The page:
The Oxbow Revelation

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25 days in a life . . .

It's 1975 and high school student Paul Roberts has recently left his
church. He struggles to find a morality based upon something more than
common belief or personal opinion. Then he becomes engaged in a series
of conversations with a co-worker. Soon they have embarked upon a
journey that neither had imagined possible.

"...The Oxbow Revelation reads like Zen and the Art of Motorcycle
Maintenance crossed with East of Eden, with shades of American Graffiti
as its backdrop." "... A serious, mysterious and sometimes sexy book
about finding morality."

Interwoven with humorous episodes of cruising the main drag and poignant
stories of first love, Paul and his co-worker consider how the
practical application of philosophical realism can guide human values.

Originally poised to ignore the fact that their descriptions of realism
also mirror the attributes of God, their examples keep echoing other
religious stories, East and West. The mystery compounds until they can
even understand the "virgin birth" through the eyes of realism.

"Religious philosophy for the common man. You can focus on reason,
ignoring every religious reference within the book, and the self-evident
values remain. But don't ignore too much; this is cutting-edge
religious scholarship." " opening salvo for a new religious

A compelling look at religion beyond belief.


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About the author

Born in 1958, Paul Gibson lives with his wife in Salt Lake City, Utah.
He studied philosophy at the University of Utah; has been a teacher and
small business owner.
You can contact the author through

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Additional Information

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Published on
Sep 3, 2009
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Fiction / Coming of Age
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Content Protection
This content is DRM free.
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Available on Android devices
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Eligible for Family Library

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 This is a book about viewpoint.

Point of view can be physical, “I am facing south while you are facing north”.

Point of view can be rational, “I see this idea as true while your idea is false”.

Have two people stand back to back in strange surroundings and each will
ask the other what they see and will listen very carefully for the
information that can be gleaned from each other's replies.

Curiously, once we stand side by side, we begin to find some disagreement with each other. We might not disagree so much with what is viewed as with how
things are viewed. Yet we can still discuss differences in physical
viewpoint without viewpoint itself getting in its own way. But this is
not the case with rational viewpoints.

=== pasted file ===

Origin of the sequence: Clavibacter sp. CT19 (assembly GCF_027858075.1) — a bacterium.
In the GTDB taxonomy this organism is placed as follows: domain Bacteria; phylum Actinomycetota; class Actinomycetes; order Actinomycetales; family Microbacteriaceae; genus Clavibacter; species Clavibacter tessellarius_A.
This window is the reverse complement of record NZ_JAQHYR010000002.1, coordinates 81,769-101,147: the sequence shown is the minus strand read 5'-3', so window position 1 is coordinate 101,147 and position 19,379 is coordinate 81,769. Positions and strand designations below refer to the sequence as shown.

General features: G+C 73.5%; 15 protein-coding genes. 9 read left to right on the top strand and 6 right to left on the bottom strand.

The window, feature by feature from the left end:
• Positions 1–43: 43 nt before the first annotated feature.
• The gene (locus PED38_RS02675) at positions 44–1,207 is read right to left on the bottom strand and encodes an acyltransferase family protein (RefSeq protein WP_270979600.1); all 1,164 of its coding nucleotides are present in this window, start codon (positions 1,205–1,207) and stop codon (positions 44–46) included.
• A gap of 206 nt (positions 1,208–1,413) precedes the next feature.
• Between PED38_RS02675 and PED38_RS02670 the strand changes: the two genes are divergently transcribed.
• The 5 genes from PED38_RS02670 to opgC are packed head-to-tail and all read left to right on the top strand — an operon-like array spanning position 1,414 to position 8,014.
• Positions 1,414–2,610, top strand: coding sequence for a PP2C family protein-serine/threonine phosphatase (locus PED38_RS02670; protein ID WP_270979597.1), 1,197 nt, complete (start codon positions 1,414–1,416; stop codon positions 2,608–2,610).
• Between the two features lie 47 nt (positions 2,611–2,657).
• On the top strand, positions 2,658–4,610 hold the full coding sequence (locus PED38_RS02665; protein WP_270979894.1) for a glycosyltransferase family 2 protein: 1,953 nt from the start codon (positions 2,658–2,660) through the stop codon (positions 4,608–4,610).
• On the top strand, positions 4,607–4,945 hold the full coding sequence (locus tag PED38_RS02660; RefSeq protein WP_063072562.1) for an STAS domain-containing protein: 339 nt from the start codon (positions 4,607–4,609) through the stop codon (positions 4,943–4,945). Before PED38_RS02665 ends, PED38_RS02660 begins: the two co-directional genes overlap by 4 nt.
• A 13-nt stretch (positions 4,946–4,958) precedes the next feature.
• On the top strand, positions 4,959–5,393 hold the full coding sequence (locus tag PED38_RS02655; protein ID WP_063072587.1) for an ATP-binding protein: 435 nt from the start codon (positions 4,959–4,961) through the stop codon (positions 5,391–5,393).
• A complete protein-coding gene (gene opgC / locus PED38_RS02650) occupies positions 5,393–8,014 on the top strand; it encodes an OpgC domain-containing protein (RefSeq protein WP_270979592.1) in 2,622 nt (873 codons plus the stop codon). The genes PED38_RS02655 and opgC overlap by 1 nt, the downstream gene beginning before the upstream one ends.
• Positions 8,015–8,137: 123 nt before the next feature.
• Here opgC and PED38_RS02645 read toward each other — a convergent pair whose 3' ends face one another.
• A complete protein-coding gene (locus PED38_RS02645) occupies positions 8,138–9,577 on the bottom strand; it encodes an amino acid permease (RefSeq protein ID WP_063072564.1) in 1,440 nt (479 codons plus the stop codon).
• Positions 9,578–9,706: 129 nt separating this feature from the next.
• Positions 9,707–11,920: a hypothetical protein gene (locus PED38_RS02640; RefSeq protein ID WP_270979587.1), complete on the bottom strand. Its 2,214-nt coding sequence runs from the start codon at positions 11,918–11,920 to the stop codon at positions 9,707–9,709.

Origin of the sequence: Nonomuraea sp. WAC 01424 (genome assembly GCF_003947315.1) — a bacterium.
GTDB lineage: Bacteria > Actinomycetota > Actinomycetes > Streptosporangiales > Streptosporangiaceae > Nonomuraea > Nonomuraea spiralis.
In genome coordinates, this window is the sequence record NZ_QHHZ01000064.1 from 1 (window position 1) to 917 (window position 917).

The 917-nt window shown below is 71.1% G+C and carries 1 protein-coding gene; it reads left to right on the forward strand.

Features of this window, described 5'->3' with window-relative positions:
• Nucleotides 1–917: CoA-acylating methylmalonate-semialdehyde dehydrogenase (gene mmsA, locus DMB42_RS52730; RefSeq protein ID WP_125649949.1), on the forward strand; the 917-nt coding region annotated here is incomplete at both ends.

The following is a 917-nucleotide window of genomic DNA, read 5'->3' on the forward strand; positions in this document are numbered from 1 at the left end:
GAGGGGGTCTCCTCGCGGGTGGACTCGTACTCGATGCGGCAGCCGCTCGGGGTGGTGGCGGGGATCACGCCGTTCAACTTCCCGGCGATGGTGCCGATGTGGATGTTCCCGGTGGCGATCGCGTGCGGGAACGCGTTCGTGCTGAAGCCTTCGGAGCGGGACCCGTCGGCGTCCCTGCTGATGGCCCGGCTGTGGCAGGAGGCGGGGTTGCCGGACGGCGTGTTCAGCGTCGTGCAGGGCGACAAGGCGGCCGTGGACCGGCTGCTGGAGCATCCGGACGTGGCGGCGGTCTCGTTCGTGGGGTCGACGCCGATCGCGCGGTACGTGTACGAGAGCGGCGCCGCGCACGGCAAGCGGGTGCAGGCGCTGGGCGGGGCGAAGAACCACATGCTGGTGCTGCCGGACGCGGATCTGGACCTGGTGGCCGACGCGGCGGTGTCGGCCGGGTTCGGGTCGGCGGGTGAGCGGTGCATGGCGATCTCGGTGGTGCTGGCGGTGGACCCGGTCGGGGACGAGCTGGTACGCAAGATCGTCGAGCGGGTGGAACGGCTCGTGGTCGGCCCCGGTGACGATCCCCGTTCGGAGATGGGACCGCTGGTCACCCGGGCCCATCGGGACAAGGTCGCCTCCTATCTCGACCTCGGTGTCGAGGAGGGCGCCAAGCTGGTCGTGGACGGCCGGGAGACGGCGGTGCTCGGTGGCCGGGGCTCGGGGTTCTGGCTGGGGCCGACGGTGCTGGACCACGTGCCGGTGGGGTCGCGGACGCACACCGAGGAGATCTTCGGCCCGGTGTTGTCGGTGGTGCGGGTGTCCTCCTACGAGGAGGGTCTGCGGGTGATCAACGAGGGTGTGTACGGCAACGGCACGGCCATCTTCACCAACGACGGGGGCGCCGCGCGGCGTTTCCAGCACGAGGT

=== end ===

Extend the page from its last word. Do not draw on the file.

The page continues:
We tend to argue our rational viewpoints to our deaths and pursue the
deaths of others who dare see differently. We have little if any real
regard for the value of information contained within other rational
views. We call this conviction. We praise our steadfastness and laud
these beliefs as though they reveal something other than ignorance
beyond personal perspective. Yet, since God also seems to exist beyond
physical perspective, what might we inadvertently devalue through our
convictions? Yes, our values have religious implications that our
beliefs conspire to conceal.

Here I present the basics of realism and show how realism influences our
psychology, informs our values, and reveals a path forward that avoids
the pitfalls of belief.

It is my hope that we can learn to stand side by side while valuing back to back views.
Vividly imagined, stunningly prophetic, and epic in scope, The Diamond Age is a major novel from one of the most visionary writers of our time

Decades into our future, a stone’s throw from the ancient city of Shanghai, a brilliant nanotechnologist named John Percival Hackworth has just broken the rigorous moral code of his tribe, the powerful neo-Victorians. He's made an illicit copy of a state-of-the-art interactive device called A Young Ladys Illustrated Primer  Commissioned by an eccentric duke for his grandchild, stolen for Hackworth's own daughter, the Primer’s purpose is to educate and raise a girl capable of thinking for herself. It performs its function superbly. Unfortunately for Hackworth, his smuggled copy has fallen into the wrong hands.

Young Nell and her brother Harv are thetes—members of the poor, tribeless class.  Neglected by their mother, Harv looks after Nell.  When he and his gang waylay a certain neo-Victorian—John Percival Hackworth—in the seamy streets of their neighborhood, Harv brings Nell something special: the Primer.

Following the discovery of his crime, Hackworth begins an odyssey of his own. Expelled from the neo-Victorian paradise, squeezed by agents of Protocol Enforcement on one side and a Mandarin underworld crime lord on the other, he searches for an elusive figure known as the Alchemist.  His quest and Nell’s will ultimately lead them to another seeker whose fate is bound up with the Primer—a woman who holds the key to a vast, subversive information network that is destined to decode and reprogram the future of humanity.
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